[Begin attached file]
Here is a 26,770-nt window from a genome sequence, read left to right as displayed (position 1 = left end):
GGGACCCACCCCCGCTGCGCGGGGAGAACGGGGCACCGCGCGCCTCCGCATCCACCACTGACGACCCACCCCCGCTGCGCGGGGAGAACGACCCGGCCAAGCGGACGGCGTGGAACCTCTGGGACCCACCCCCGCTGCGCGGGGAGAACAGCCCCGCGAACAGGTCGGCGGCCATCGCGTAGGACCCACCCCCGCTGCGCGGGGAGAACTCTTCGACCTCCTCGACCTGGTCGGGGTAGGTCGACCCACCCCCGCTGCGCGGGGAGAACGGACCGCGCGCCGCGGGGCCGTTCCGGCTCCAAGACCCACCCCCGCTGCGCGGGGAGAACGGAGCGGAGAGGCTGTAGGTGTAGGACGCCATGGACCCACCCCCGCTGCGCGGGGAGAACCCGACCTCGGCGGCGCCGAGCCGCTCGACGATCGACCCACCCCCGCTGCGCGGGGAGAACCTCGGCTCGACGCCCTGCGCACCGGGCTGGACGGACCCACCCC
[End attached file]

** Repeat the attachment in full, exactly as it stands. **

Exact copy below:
Here is a 26,770-nt window from a genome sequence, read left to right as displayed (position 1 = left end):
GGGACCCACCCCCGCTGCGCGGGGAGAACGGGGCACCGCGCGCCTCCGCATCCACCACTGACGACCCACCCCCGCTGCGCGGGGAGAACGACCCGGCCAAGCGGACGGCGTGGAACCTCTGGGACCCACCCCCGCTGCGCGGGGAGAACAGCCCCGCGAACAGGTCGGCGGCCATCGCGTAGGACCCACCCCCGCTGCGCGGGGAGAACTCTTCGACCTCCTCGACCTGGTCGGGGTAGGTCGACCCACCCCCGCTGCGCGGGGAGAACGGACCGCGCGCCGCGGGGCCGTTCCGGCTCCAAGACCCACCCCCGCTGCGCGGGGAGAACGGAGCGGAGAGGCTGTAGGTGTAGGACGCCATGGACCCACCCCCGCTGCGCGGGGAGAACCCGACCTCGGCGGCGCCGAGCCGCTCGACGATCGACCCACCCCCGCTGCGCGGGGAGAACCTCGGCTCGACGCCCTGCGCACCGGGCTGGACGGACCCACCCC